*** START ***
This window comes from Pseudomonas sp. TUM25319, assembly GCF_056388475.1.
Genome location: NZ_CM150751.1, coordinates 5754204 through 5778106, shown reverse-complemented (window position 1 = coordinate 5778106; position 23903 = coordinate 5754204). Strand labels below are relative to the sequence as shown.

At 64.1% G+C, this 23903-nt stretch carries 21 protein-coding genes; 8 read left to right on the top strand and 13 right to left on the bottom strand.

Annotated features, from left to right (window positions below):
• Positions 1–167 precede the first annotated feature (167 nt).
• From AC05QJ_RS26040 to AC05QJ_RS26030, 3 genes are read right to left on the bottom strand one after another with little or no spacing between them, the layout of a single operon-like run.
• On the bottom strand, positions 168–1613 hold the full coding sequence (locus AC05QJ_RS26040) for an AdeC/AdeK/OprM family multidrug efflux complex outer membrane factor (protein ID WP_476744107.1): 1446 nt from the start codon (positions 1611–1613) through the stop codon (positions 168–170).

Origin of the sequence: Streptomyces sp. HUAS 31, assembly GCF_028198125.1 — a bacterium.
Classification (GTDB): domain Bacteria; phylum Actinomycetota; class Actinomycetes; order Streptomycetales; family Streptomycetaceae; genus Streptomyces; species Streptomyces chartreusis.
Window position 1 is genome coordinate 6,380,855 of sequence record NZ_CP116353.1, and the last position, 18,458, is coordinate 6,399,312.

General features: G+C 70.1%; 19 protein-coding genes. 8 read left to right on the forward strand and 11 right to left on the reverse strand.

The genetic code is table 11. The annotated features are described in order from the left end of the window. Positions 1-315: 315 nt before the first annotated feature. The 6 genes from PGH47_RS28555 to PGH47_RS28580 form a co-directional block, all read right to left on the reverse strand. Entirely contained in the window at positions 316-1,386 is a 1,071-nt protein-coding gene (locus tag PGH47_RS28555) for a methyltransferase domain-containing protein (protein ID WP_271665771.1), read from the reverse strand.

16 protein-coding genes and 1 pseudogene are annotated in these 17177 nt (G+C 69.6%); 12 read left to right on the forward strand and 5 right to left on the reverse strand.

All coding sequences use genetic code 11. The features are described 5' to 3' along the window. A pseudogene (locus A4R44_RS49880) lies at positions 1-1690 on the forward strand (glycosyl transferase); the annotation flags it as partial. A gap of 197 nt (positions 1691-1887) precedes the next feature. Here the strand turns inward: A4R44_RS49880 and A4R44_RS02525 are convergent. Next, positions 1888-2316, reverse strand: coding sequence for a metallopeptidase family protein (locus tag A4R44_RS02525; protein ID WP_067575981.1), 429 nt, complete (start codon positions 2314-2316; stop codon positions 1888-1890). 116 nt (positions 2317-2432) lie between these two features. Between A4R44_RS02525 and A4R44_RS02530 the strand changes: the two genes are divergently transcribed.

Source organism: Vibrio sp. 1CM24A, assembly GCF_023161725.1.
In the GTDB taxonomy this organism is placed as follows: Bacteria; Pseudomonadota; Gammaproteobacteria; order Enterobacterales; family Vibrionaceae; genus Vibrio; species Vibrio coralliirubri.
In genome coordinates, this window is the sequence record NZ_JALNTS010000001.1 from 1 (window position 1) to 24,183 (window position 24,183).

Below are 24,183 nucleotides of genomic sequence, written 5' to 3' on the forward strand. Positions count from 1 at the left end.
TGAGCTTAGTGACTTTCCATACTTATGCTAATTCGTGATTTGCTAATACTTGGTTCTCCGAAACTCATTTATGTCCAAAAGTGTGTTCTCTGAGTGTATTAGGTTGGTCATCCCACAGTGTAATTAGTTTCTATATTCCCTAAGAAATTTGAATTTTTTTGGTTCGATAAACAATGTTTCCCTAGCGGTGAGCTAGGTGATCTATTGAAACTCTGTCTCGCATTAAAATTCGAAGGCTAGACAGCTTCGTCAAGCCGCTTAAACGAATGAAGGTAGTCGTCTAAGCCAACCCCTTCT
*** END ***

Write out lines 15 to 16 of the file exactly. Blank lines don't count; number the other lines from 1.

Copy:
Source organism: Vibrio sp. 1CM24A, assembly GCF_023161725.1.
In the GTDB taxonomy this organism is placed as follows: Bacteria; Pseudomonadota; Gammaproteobacteria; order Enterobacterales; family Vibrionaceae; genus Vibrio; species Vibrio coralliirubri.